Labour winning not enough

I have no means of knowing what goes on in the heart of the Nationalist Party and the Labour Party. My comments about politics reflect my reading, like everybody else, of media reports about their activities and the occasional rumour, and my personal interpretation of what’s going on and what might lie ahead.

The day after Labour will have to govern. Is it prepared for that?
- Lino Spiteri

My opinion, like that of every columnist, represents nothing but the quantum of one, which is why I don’t use the plural ‘we’ when expressing my views.

I represent no one but myself. That said I might add that it is not difficult to guess with near correctness what is going on and what is to come from the parties.

They are a predictable read though that might not agree with the way someone like me or say, Michael Falzon, also a retired politician, interprets them.

By way of background to this column I think the apparent lull in the political market is misleading. The party gurus have never been busier. A bit of their enterprise demonstrates itself in the battle of the billboards. But that is only a few drops of the water on the boil.

The Labour Party has waded into that battle with gusto. It seems to have a good team, alert to what is going on, to counter Nationalist tactics and to project the party in the meanwhile.

The PN is even busier. It is clear that their billboards reflect a theme they selected months ago. They do not want to bowl towards the present wicket. They deliberately focus on the past.

Lawrence Gonzi started it with a personal attack on Labour’s Karmenu Vella because, at 62, he has a long political past. The theme has been fleshed out in risky terms. The current phase is that Labour won’t work, a Thacherite ploy of over 30 years ago.

Is it clever to be a copy cat and an old one at that? Time will tell. It is certain that time will see the theme expanded to viciously include personalities, mainly Labour leader Joseph Muscat, but the rest of his team as well.

Old and young, they will be targeted. Not just the few likes of Alex Sceberras Trigona, but even new arrivals like Franco Mercieca. The more promising new Labour candidates will face bazookas.

The Labour Party seems to have decided that what Nationalist oppositions used to do, they can do better. The Nationalists in opposition were always the epitome of crass negativity. Whether it was Dom Mintoff, Karmenu Mifsud Bonnici or Alfred Sant they always aimed at the person.

At one time they even charged that KMB, the straightest of people to who money does not count, was evading income tax.

Now Labour feels it is its turn to be as negative as can be. Every Nationalist thing that moves is fired at. No more ferociously that the Nationalists used to do it. But still, I do not feel that is the way to capture the centre ground of uncommitted and disgruntled voters, including the most important new ones.

My view is that Muscat should exploit his youth to demonstrate that he really can offer a new brand of politics. A competition about efficiency. A commitment to the socially deprived. A determination to improve the position of the new middle class (no longer the bourgeoisie) and to give maximum room and assistance to enterprise to motor the economy, but always within a distinct and lively social context.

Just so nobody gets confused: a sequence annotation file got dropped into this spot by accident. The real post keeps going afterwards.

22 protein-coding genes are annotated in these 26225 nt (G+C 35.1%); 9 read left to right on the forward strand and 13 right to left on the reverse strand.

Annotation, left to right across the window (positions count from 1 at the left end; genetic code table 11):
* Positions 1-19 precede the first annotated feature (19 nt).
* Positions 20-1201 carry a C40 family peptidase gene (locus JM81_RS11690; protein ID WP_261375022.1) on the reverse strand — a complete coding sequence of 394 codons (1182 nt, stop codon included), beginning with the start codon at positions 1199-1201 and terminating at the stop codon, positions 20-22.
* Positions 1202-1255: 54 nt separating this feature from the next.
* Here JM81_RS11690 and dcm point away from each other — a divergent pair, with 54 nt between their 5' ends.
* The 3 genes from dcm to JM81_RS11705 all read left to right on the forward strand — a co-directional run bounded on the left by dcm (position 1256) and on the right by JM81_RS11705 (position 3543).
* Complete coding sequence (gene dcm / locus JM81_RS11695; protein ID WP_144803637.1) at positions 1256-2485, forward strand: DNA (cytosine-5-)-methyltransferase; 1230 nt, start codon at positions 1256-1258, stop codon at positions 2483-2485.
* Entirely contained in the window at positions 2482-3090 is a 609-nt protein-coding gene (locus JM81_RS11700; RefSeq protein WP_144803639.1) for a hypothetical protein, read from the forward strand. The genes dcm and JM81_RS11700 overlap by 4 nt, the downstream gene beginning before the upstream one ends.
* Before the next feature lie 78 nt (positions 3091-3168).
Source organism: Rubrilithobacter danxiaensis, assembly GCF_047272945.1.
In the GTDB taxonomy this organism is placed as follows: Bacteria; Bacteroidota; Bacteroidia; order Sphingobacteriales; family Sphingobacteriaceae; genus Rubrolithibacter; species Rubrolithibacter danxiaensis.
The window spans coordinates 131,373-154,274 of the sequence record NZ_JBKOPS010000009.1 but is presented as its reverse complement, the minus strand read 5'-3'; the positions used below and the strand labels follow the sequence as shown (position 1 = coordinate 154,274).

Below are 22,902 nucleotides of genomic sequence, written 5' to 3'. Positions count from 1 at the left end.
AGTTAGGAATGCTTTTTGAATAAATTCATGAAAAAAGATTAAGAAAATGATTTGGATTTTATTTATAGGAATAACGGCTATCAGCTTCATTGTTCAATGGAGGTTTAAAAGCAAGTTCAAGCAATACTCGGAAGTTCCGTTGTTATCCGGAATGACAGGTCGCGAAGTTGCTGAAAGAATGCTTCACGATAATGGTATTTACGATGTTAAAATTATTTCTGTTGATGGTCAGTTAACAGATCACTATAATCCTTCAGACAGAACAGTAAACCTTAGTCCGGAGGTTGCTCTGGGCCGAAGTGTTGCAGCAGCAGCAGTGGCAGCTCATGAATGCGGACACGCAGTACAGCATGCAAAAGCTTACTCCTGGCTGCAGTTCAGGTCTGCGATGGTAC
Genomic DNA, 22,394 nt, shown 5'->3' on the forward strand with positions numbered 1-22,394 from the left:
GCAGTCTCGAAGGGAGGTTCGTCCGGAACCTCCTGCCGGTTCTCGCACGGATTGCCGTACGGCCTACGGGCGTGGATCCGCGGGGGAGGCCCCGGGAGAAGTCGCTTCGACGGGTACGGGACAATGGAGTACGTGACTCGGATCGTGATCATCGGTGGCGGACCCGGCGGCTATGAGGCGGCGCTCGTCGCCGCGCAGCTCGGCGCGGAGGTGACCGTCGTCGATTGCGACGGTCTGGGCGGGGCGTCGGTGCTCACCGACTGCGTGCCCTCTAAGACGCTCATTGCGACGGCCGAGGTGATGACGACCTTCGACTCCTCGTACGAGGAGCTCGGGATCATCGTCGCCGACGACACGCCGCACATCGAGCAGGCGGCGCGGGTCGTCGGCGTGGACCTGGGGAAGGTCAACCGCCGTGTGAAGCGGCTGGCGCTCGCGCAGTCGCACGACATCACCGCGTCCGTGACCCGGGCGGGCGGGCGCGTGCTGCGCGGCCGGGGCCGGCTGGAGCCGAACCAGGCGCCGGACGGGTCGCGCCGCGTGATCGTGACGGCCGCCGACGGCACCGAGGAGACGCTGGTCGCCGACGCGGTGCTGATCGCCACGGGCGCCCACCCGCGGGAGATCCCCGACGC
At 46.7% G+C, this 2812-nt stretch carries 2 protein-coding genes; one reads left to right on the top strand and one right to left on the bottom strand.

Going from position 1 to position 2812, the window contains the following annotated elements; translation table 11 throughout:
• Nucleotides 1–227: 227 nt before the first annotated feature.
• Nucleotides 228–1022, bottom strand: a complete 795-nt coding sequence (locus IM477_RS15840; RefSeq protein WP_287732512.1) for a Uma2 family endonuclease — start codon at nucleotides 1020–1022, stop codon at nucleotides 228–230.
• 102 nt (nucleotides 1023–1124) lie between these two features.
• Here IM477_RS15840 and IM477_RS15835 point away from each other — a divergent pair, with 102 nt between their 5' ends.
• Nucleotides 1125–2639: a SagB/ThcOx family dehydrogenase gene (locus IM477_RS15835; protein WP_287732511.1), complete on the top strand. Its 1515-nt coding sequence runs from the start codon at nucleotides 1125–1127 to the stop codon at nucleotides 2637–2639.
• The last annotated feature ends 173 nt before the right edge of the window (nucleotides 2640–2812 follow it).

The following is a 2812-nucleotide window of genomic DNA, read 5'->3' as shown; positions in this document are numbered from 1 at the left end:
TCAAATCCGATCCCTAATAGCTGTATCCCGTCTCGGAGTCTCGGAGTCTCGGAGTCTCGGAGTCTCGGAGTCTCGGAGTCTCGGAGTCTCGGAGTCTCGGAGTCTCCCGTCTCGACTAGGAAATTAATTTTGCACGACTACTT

It will not pay Labour to try to displace the Nationalists by being like them, only more so. Labour should try to embrace all but it must remain Labour, which means not everyone can fit in its embrace. Tax evaders, for instance, don’t. Those who enjoy state benefits though they don’t need them should not. Businessmen who seek a roll rather than sound investment won’t make it.

Unless Labour airs these concerns loud and clear, it will not differentiate itself enough from the Nationalist Party.

The Nationalists, on their part, have long ago stolen Labour’s social garments. That is a worldwide trend and it will continue here. The Nationalists will also increase their projection of Muscat as untried and inexperienced. Muscat shouldn’t present himself for what he is not. What he is is the equivalent, perhaps a bit better, of Eddie Fenech Adami in 1987. Fenech Adami did not even have Gonzi’s experience of presiding over a large business group, Mizzi’s of Blata l-Bajda. Yet, he persevered.

What Muscat must be aware of is alienating the people who matter in the civil service. He will inherit a dismantled bureaucracy and have a largely inexperienced Cabinet. The ministers will import advisers. Yet in the main they will have to work with the top civil servants. Raising their hackles by dragging Richard Cachia Caruana before Parliament about a government job issue was not the cleverest of moves.

As things stand Muscat’s Labour has a good chance of winning the next general election. But then what? Zaren Fantin of Qormi, an old canvasser of mine and a natural philosopher though he is illiterate, used to say, what happens after the festa? He was referring to the huge pile of rubbish to be cleared the day after.

The day after Labour will have to govern. Is it prepared for that? Should it not use the current lull better than to win the inane ­battle of the billboards?

The Nationalists do not have that problem. For a bit of good and bit of bad, they are governing. They have the advantage of saying that if they win there will be no disruptions. Labour has to be able to say that as well, as convincingly as can be. Winning is not enough.


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